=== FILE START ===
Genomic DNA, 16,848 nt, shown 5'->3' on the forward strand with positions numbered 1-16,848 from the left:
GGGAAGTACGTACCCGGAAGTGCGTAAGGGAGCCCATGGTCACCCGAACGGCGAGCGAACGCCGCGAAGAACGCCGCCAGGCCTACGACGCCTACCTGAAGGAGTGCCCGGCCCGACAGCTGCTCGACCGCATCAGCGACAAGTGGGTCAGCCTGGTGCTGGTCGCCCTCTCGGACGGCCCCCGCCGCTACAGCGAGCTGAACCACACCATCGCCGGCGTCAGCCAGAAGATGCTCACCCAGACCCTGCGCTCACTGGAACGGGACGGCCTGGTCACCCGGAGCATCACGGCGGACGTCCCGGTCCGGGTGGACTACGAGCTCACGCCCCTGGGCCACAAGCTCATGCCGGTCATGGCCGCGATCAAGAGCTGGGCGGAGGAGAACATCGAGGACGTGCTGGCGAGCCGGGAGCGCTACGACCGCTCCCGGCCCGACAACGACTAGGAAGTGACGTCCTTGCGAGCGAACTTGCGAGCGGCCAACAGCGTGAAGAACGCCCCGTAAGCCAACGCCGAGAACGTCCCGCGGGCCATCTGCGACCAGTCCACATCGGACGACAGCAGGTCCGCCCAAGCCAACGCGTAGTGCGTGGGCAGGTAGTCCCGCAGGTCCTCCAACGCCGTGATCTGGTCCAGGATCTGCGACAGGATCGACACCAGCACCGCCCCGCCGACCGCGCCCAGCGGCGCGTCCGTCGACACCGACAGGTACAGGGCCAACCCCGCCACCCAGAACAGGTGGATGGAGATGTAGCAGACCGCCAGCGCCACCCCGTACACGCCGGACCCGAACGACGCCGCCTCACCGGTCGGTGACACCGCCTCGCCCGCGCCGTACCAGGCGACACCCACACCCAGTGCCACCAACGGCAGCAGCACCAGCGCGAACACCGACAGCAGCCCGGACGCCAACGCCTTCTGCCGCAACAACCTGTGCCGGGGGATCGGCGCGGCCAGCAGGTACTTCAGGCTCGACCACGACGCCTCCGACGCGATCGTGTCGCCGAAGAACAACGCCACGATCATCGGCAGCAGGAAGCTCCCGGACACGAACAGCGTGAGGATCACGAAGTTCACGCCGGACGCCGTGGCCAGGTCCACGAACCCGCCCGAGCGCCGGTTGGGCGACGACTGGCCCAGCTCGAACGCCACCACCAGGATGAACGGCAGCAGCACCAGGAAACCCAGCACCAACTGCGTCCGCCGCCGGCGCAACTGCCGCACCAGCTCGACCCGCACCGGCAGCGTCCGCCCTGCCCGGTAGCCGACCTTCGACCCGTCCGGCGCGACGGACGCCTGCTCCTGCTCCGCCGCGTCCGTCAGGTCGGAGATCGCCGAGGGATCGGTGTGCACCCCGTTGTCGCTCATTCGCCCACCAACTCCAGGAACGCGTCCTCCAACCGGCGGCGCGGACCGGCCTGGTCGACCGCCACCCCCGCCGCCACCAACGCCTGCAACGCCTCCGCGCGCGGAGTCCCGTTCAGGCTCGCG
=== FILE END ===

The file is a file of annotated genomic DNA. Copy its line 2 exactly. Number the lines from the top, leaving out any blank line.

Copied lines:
GGGAAGTACGTACCCGGAAGTGCGTAAGGGAGCCCATGGTCACCCGAACGGCGAGCGAACGCCGCGAAGAACGCCGCCAGGCCTACGACGCCTACCTGAAGGAGTGCCCGGCCCGACAGCTGCTCGACCGCATCAGCGACAAGTGGGTCAGCCTGGTGCTGGTCGCCCTCTCGGACGGCCCCCGCCGCTACAGCGAGCTGAACCACACCATCGCCGGCGTCAGCCAGAAGATGCTCACCCAGACCCTGCGCTCACTGGAACGGGACGGCCTGGTCACCCGGAGCATCACGGCGGACGTCCCGGTCCGGGTGGACTACGAGCTCACGCCCCTGGGCCACAAGCTCATGCCGGTCATGGCCGCGATCAAGAGCTGGGCGGAGGAGAACATCGAGGACGTGCTGGCGAGCCGGGAGCGCTACGACCGCTCCCGGCCCGACAACGACTAGGAAGTGACGTCCTTGCGAGCGAACTTGCGAGCGGCCAACAGCGTGAAGAACGCCCCGTAAGCCAACGCCGAGAACGTCCCGCGGGCCATCTGCGACCAGTCCACATCGGACGACAGCAGGTCCGCCCAAGCCAACGCGTAGTGCGTGGGCAGGTAGTCCCGCAGGTCCTCCAACGCCGTGATCTGGTCCAGGATCTGCGACAGGATCGACACCAGCACCGCCCCGCCGACCGCGCCCAGCGGCGCGTCCGTCGACACCGACAGGTACAGGGCCAACCCCGCCACCCAGAACAGGTGGATGGAGATGTAGCAGACCGCCAGCGCCACCCCGTACACGCCGGACCCGAACGACGCCGCCTCACCGGTCGGTGACACCGCCTCGCCCGCGCCGTACCAGGCGACACCCACACCCAGTGCCACCAACGGCAGCAGCACCAGCGCGAACACCGACAGCAGCCCGGACGCCAACGCCTTCTGCCGCAACAACCTGTGCCGGGGGATCGGCGCGGCCAGCAGGTACTTCAGGCTCGACCACGACGCCTCCGACGCGATCGTGTCGCCGAAGAACAACGCCACGATCATCGGCAGCAGGAAGCTCCCGGACACGAACAGCGTGAGGATCACGAAGTTCACGCCGGACGCCGTGGCCAGGTCCACGAACCCGCCCGAGCGCCGGTTGGGCGACGACTGGCCCAGCTCGAACGCCACCACCAGGATGAACGGCAGCAGCACCAGGAAACCCAGCACCAACTGCGTCCGCCGCCGGCGCAACTGCCGCACCAGCTCGACCCGCACCGGCAGCGTCCGCCCTGCCCGGTAGCCGACCTTCGACCCGTCCGGCGCGACGGACGCCTGCTCCTGCTCCGCCGCGTCCGTCAGGTCGGAGATCGCCGAGGGATCGGTGTGCACCCCGTTGTCGCTCATTCGCCCACCAACTCCAGGAACGCGTCCTCCAACCGGCGGCGCGGACCGGCCTGGTCGACCGCCACCCCCGCCGCCACCAACGCCTGCAACGCCTCCGCGCGCGGAGTCCCGTTCAGGCTCGCG